4.2. Closest Cluster Precision, Recall, and

Closest cluster metrics correct for the previous cluster-level drawbacks by incorporating a notion of cluster similarity [7]. Using the Jaccard similarity coefficient to capture cluster similarity, the precision and recall can be expressed as

(4)
(5)

where and are clusters in and , respectively. This metric, and many of the ones following, attempt to balance the tradeoffs of the pairwise and exact cluster metrics.

4.3. Purity and K

Cluster purity was first proposed in 1998 [8] and later extended to Average Cluster Purity (ACP) and Average Author Purity (AAP) (archaically referred to as Average Speaker Purity) [9]. The ACP and AAP are defined as

(6)
(7)

Then the

measure is defined as the geometric mean of these values,

. In many applications only a single purity metric is evaluated, usually something comparable to ACP. For example, [10] considers the dominant class in each cluster by defining purity as . The use of this single metric is misleading and only shows one half of the precision/recall coin. As an extreme example, setting (i.e. each record in its own cluster) would achieve a perfect , yet is clearly far from ideal.

4.4. Homogeneity, Completeness, and V-Measure

Homogeneity and completeness are entropy based metrics, somewhat analogous to precision and recall, respectively [11]. A cluster in has perfect homogeneity if all records belong to the same cluster in . Conversely, a cluster in has perfect completeness if all its records belong to the same cluster in . Entropy and its conditional variation are defined as

(8)
(9)

where is the total number of records. Using these entropies, homogeneity and completeness are defined as:

(10)
(11)

V-Measure is defined analogously to the metric as the harmonic mean of homogeneity and completeness.

(12)

where is a user defined parameter, usually set to as in the metric. Completeness is weighed more importantly if and homogeneity is weighed more importantly if . Some sources use instead of weighting, we chose the latter due to popularity.

4.5. Other Metrics

The natural language processing community uses several other entity resolution metrics, which are rarely using in machine learning and database applications

[12]. We refer the reader to MUC-6 [13], [14], and CEAF [15].

5. Edit Distance Metrics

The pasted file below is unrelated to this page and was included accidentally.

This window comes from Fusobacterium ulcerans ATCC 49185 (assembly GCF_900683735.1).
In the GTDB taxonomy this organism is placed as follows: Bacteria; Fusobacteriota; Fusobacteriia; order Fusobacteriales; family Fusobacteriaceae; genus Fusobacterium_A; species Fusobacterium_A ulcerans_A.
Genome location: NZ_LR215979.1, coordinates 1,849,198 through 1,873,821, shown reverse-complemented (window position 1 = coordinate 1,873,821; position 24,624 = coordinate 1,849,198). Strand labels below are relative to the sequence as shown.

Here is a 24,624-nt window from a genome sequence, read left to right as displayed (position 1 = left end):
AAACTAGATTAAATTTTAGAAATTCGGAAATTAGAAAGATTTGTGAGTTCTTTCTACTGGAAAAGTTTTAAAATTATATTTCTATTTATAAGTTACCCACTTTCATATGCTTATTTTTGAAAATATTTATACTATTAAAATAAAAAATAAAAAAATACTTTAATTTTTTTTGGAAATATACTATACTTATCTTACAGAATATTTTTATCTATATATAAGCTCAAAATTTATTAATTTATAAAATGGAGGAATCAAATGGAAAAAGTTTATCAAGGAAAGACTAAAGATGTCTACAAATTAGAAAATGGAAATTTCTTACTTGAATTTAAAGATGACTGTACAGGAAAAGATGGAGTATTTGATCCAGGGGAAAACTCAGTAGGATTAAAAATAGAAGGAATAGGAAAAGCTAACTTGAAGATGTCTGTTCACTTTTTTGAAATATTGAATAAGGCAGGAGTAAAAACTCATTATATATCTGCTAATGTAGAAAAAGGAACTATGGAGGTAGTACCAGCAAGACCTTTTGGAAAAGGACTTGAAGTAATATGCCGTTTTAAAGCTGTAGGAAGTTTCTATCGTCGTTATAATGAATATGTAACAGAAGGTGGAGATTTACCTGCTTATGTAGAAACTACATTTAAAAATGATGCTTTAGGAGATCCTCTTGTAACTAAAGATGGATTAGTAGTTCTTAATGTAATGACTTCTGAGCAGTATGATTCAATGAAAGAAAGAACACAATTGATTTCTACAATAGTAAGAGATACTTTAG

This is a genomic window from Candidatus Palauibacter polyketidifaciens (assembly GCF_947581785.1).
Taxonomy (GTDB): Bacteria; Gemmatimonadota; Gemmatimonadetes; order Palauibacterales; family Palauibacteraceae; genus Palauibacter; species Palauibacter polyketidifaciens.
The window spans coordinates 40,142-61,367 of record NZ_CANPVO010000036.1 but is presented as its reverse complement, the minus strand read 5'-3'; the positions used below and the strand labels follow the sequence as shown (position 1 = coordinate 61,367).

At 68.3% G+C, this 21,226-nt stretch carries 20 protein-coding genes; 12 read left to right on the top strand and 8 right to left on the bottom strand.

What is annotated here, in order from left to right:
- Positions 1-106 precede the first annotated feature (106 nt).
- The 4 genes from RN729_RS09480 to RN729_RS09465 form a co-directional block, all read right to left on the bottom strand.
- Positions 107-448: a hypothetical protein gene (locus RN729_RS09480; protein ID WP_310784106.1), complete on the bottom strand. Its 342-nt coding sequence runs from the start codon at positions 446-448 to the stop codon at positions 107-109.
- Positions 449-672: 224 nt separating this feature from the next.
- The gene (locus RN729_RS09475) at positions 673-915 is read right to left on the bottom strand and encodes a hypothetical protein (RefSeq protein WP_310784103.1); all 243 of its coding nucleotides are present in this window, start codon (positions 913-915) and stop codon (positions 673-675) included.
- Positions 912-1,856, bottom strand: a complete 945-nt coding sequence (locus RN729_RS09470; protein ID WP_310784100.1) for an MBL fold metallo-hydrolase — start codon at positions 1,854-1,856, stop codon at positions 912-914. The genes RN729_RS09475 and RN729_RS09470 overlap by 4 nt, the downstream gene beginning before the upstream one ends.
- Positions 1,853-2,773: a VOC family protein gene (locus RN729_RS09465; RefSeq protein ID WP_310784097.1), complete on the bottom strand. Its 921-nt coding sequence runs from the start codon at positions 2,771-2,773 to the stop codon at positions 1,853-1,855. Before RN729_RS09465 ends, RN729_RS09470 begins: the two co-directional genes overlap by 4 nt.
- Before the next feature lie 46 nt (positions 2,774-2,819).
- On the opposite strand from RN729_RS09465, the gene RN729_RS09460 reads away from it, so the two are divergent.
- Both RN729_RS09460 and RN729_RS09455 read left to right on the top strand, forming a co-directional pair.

Edit distance metrics can be thought of similarly to string edit distance functions. They are a measure of the information lost and gained while modifying to . Unfortunately, they do not have the convenient bound and are thus difficult to relate to any notion of a ‘good’ score.

5.1. Variation of Information

VI [16] can conveniently be expressed with the previous conditional entropy metric [11].

(13)

An important property of VI is it does not directly depend on , only the sizes of the clusters. Thus, it is acceptable to add records from new clusters to a database while continuously measuring VI performance.

5.2. Generalized Merge Distance

Generalized Merge Distance (GMD) is perhaps the most comprehensive metric in the sense it can be used to directly calculate several other metrics [1]. is the minimum legal path cost of converting to , where the cost of splitting and merging sets of records are user-defined operation-order-independent functions. Many such functions exist, such as , , where and are the size of the record sets to split or merge and is a constant. We refer the reader to [17] for a background of operation-order-independence functions.

Menestrina et al. not only show can be computed in linear time, but explicitly show how pairwise precision, recall, , and VI can be computed using specific cost functions. Depending on the choice of cost functions, GMD is likely dependent on (the cost functions used in the VI formulation are one exception) and difficult to compare across datasets of different sizes.

5.3. Conclusion

Simple examples show a promising pairwise metric may have poor cluster-level performance [2]. More rigorous analysis shows this is not only possible, but common across a range of applications [1]. At an absolute minimum, we recommend evaluating with pairwise because of its simplicity and popularity. We also recommend the use of a cluster metric and Generalized Merge Distance – which could conveniently be configured to calculate VI and the pairwise in linear time.

All the metrics discussed herein rely on the availability of a “gold standard” . In practice, human-labeled results rarely number beyond several thousand samples. On large datasets, a relative gold standard may be obtained by foregoing blocking efficiency and running an exhaustive ER algorithm on the entire database [1]. We note, however, that doing so on databases larger than even 10,000 records is infeasible for some algorithms [7]

. Further, an exhaustive approach is still only an approximation and carries no guarantees relative to the true clustering. A need exists for semi- and un-supervised evaluation metrics. Some metrics exist for a very specific subset of circumstances, but for the majority of applications the general research problem is still open

[18].